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Growing Beer, Stick By Stick

What’s the difference between a hopyard and field of weeds? It’s the trellis system.

It wasn’t until our brewing forefathers learned how to grow hops on a trellis, away from the damp soil and exposed to the sun, that the wild plant known as Humulus lupulus became a cultivated crop and one of the key ingredients in beer.

A hopyard trellis will last for five decades or longer. But ever once in a while, you need to get down in the dirt and do some repairs.

Empty Hopyard

With no hops growing and the rhizomes dormant underground, winter is the best time for hopyard repairs.

Just one acre of hops has dozens of posts. They’re what hold up the trellis wires, strings and bines from the start of the growing season until harvest.

But posts don’t last forever. Each winter we at Rogue Farms pull out the old ones and replace them. It’s one of our most important chores of the year. Should a post fail, an entire section of hops could come crashing to the ground.

To replace a pole, you start by digging a new hole, or cleaning out an old one.

To replace a post, you start by digging a new hole, or cleaning out an old one.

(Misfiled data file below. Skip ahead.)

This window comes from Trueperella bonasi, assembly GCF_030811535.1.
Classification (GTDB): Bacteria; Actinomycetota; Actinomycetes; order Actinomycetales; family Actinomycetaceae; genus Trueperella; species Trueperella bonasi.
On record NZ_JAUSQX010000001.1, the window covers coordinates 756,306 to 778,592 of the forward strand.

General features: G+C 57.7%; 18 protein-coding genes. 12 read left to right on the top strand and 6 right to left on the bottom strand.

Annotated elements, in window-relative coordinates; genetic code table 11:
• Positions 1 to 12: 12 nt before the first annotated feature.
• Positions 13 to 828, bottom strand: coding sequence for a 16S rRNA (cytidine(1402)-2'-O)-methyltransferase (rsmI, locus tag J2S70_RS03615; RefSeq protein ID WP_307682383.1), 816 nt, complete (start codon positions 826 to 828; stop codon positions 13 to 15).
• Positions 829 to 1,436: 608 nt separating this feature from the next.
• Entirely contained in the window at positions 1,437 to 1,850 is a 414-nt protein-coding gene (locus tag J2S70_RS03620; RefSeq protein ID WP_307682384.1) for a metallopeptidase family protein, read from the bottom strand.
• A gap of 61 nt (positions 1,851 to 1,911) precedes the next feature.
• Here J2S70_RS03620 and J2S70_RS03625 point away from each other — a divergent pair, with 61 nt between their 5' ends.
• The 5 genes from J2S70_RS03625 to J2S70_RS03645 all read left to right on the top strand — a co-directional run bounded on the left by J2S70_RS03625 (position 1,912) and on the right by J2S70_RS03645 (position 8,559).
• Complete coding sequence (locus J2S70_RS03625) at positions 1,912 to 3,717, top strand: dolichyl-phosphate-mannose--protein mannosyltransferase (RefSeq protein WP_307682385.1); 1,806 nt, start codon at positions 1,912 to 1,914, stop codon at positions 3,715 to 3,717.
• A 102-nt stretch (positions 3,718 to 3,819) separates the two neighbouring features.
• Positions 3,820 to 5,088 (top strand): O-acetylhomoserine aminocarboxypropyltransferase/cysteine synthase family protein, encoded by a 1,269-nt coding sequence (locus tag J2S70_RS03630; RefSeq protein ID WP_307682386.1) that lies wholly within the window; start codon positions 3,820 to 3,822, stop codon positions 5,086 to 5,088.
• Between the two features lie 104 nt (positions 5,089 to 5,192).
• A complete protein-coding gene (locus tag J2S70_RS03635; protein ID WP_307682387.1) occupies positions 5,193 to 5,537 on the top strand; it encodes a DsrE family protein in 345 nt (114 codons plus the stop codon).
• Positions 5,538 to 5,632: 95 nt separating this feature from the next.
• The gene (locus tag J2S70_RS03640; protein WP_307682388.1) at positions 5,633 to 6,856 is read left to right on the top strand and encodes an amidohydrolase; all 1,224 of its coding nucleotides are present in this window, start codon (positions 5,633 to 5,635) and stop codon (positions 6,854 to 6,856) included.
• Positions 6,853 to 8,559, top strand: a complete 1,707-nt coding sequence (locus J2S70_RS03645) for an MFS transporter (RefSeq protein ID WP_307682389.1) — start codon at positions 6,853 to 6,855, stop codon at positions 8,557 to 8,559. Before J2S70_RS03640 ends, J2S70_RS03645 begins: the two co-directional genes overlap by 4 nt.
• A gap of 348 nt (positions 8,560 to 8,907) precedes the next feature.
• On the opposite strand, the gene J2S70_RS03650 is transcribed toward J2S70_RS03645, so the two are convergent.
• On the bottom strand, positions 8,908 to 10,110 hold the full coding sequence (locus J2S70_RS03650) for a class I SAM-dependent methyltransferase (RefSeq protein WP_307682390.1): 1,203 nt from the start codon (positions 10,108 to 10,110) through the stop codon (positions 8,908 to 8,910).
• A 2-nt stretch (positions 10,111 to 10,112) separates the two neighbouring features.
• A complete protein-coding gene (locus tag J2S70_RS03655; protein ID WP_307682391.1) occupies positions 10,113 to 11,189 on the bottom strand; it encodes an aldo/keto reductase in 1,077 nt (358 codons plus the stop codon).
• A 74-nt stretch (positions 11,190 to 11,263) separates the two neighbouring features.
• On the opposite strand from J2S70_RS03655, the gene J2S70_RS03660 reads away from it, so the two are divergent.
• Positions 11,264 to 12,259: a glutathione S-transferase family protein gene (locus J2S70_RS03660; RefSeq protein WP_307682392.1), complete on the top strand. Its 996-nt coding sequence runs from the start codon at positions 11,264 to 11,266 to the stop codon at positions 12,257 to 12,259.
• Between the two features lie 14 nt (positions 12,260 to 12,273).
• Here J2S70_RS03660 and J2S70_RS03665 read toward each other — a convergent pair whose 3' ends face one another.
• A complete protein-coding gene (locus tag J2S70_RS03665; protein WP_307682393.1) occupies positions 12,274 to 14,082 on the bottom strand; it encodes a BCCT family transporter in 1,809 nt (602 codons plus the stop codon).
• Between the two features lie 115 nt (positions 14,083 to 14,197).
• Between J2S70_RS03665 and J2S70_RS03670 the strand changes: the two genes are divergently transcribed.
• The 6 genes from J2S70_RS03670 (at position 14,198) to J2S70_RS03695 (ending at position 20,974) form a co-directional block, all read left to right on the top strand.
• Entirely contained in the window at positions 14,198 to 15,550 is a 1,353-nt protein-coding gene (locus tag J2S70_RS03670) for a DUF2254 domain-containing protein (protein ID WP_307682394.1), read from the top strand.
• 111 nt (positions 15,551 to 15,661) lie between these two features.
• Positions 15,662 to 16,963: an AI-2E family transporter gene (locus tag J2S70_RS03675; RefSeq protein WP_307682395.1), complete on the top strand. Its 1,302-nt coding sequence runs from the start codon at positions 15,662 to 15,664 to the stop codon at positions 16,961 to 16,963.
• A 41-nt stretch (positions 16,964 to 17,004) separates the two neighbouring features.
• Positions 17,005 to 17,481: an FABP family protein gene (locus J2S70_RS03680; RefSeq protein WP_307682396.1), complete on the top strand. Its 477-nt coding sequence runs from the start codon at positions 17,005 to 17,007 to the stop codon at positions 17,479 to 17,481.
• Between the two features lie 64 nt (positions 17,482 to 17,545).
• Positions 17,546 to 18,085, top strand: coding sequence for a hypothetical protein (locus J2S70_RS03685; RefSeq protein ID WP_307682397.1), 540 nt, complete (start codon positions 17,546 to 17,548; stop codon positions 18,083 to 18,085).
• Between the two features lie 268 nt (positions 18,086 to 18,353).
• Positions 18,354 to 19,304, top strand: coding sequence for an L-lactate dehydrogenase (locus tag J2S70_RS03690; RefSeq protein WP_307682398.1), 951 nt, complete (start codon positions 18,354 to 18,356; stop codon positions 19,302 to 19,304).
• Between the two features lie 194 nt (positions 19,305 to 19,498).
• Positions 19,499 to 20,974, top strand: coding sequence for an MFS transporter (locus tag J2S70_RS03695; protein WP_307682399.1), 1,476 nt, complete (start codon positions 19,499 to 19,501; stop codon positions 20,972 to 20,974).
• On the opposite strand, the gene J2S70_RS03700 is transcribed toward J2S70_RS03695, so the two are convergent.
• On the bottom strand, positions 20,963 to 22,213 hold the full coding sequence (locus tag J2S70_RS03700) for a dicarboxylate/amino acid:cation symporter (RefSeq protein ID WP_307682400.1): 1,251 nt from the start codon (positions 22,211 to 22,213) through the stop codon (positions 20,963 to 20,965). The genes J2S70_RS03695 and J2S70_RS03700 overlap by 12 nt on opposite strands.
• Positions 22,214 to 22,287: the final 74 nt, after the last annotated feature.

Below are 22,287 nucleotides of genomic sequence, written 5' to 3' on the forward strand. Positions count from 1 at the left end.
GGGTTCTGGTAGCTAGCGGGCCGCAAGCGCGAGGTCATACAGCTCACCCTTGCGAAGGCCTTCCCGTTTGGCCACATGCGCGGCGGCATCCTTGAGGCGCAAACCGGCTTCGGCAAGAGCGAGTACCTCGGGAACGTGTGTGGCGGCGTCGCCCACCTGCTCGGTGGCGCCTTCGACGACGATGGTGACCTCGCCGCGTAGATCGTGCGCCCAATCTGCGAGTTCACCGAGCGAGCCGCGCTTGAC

Holes are dug several feet into the soil, deep enough to keep the posts erect as they hold up hundreds of pounds of bines.

Dropping the posts into the holes.

Dropping the posts into the holes.

Back filling with dirt.

Back filling with dirt.

A completed hopyard.

A completed hopyard.

When we’re done putting a new pole in place, we’ll tie it down with heavy wire that will keep it steady during wind, rain, snow and whatever else Mother Nature sends our way. With dozens of posts to replace, the work may continue into March.

If you want to grow beer from bine to brew, first have a strong trellis.

Even in the “dead” of winter, there’s always something going on at Rogue Farms. Come on by and see how we grow beer, spirits, ciders and sodas.

roguefarms grow the revolution

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